David Bourget (Western Ontario)
David Chalmers (ANU, NYU)
Rafael De Clercq
Jack Alan Reynolds
Learn more about PhilPapers
Studies in History and Philosophy of Science Part A 33 (4):753-791 (2002)
For 150 years after Galileo's condemnation in 1633, there were many references to the trial, but no sustained, heated or polarized discussions. Then came the thesis that Galileo was condemned not for being a good astronomer but for being a bad theologian (using Scripture to support astronomical hypotheses); it began in 1784-1785 with an apology of the Inquisition by Mallet du Pan in the Mercure de France and the printing in Tiraboschi's Storia della letteratura italiana of an apocryphal letter attributed to Galileo but forged by Onorato Gaetani. This thesis is not only untenable and false but inverts and subverts the truth; it proved to be long-lasting and widely accepted; so it may be labeled a myth. It was held by such writers as . Afterwards, it was generally abandoned, its death knell being pope John Paul II's speeches in 1979-1992. The myth seems to have acted as a catalyst insofar as its creation encouraged the proliferation of pro-clerical accounts and the articulation of pro-Galilean ones, thus making the discussion of Galileo's trial the cause celebre it is today.
|Keywords||No keywords specified (fix it)|
|Categories||categorize this paper)|
Setup an account with your affiliations in order to access resources via your University's proxy server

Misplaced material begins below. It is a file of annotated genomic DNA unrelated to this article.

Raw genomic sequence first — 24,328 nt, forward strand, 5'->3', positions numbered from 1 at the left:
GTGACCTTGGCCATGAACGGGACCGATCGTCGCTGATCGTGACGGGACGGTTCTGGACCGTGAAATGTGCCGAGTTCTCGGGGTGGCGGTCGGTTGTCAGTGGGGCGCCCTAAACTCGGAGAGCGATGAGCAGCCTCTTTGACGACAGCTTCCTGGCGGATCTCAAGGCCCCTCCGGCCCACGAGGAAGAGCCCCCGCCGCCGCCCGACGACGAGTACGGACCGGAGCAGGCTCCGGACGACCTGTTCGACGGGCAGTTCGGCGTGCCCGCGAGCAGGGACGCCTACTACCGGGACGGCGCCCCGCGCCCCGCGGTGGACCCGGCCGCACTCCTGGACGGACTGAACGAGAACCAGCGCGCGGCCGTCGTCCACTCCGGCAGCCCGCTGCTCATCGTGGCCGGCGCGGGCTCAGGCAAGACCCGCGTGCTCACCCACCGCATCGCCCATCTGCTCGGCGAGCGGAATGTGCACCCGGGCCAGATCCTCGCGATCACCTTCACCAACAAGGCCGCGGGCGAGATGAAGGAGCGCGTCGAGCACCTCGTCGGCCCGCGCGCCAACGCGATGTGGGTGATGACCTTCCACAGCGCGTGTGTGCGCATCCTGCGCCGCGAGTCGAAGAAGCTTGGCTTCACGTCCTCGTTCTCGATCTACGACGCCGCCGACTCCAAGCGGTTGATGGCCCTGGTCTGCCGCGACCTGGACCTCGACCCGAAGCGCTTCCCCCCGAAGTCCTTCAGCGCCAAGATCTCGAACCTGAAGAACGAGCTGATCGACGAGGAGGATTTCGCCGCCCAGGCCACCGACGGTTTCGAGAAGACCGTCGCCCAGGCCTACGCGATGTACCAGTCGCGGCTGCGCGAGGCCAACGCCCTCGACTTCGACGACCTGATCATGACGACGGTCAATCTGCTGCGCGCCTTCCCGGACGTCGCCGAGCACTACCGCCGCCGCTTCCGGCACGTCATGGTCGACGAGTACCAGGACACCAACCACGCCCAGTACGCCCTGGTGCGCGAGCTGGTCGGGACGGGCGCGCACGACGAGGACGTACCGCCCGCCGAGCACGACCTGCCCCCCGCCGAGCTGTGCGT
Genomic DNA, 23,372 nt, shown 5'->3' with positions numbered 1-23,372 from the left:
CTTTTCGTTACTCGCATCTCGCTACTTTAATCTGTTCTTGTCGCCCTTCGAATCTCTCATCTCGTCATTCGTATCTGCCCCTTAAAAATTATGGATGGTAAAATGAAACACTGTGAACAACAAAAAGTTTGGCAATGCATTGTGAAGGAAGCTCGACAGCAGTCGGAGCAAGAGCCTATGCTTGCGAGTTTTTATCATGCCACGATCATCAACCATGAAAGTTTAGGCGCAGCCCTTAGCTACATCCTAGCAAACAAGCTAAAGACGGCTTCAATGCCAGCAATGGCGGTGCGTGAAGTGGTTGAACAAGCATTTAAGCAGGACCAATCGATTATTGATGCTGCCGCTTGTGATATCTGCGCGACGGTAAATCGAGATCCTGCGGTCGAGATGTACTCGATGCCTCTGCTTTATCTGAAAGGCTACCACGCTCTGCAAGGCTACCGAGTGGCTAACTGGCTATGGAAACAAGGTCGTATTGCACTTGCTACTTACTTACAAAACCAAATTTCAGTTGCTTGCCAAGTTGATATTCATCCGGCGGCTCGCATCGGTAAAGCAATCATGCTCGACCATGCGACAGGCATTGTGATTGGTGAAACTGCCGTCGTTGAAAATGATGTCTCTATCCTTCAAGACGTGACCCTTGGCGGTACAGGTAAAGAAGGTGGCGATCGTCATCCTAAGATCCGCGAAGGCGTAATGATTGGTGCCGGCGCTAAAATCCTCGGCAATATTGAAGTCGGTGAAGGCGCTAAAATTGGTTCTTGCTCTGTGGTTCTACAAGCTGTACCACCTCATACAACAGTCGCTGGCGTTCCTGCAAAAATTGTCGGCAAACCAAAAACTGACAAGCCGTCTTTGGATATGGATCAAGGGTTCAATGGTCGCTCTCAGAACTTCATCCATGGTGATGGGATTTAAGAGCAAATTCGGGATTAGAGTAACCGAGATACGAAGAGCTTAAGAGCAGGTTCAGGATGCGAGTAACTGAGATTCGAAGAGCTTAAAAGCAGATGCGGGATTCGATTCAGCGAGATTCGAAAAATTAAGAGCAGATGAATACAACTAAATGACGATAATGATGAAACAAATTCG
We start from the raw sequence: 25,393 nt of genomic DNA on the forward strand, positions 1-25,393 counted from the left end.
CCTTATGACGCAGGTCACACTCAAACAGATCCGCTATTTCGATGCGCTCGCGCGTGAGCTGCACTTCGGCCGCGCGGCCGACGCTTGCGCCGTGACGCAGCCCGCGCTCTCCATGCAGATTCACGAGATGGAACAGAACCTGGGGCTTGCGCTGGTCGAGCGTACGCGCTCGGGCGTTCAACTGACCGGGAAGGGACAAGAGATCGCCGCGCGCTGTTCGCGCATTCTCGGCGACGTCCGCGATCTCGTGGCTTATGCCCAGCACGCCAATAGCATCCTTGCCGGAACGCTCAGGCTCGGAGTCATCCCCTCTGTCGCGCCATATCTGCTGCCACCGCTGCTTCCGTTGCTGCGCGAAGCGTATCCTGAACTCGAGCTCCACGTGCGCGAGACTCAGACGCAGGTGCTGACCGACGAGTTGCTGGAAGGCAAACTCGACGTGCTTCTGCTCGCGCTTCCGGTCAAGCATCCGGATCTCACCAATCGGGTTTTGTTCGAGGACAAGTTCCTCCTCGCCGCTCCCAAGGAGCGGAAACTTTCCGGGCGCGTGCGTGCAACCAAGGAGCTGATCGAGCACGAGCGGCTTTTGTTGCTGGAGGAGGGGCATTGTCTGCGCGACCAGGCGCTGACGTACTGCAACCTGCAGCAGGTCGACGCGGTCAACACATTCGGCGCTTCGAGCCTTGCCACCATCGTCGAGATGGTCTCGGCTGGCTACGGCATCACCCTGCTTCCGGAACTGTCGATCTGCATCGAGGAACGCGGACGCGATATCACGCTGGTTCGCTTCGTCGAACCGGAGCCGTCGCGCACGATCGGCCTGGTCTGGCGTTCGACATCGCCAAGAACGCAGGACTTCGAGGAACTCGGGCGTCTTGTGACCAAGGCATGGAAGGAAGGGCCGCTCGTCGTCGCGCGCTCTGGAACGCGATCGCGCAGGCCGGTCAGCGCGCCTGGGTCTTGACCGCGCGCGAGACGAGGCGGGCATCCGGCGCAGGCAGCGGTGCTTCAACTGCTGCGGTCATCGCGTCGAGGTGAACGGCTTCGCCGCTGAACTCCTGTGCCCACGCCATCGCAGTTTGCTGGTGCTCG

Configure custom proxy (use this if your affiliation does not provide a proxy)
|Through your library|
References found in this work BETA
No references found.
Citations of this work BETA
No citations found.
Similar books and articles
Maurice A. Finocchiaro (2002). Galileo as a 'Bad Theologian': A Formative Myth About Galileo's Trial. Studies in History and Philosophy of Science Part A 33 (4):753-791.
Steffen Ducheyne (2006). Galileo's Interventionist Notion of "Cause&Quot. Journal of the History of Ideas 67 (3):443-464.
Marta Fehér (1998). Patterns of Argumentation in Galileo'sDiscorsi. International Studies in the Philosophy of Science 12 (1):17-24.
Marta Feh (1998). Patterns of Argumentation in Galileo's Discorsi. International Studies in the Philosophy of Science 12 (1):17 – 24.
Maarten Dycvank (2005). The Paradox of Conceptual Novelty and Galileo's Use of Experiments. Philosophy of Science 72 (5):864-875.
Joseph C. Pitt (1988). Galileo, Rationality and Explanation. Philosophy of Science 55 (1):87-103.
Jan Marten Ivo Klaver (2008). The Galileo Case: Trial/Science/Truth. By Mario d'Addiothe Church and Galileo. (Studies in Science and the Humanities From the Reilly Center for Science Technology and Values) Ed. By Ernan mcmullinGalileo, Darwin, and Hawking: The Interplay of Science, Reason, and Religion. By Phil Dowe. [REVIEW] Heythrop Journal 49 (4):685–687.
Maarten Van Dyck (2005). The Paradox of Conceptual Novelty and Galileo's Use of Experiments. Philosophy of Science 72 (5):864-875.
Maurice A. Finocchiaro (1976). Galileo and the Philosophy of Science. PSA: Proceedings of the Biennial Meeting of the Philosophy of Science Association 1976:130 - 139.
Added to index2009-01-28
Total downloads17 ( #105,277 of 1,140,133 )
Recent downloads (6 months)1 ( #147,976 of 1,140,133 )
How can I increase my downloads?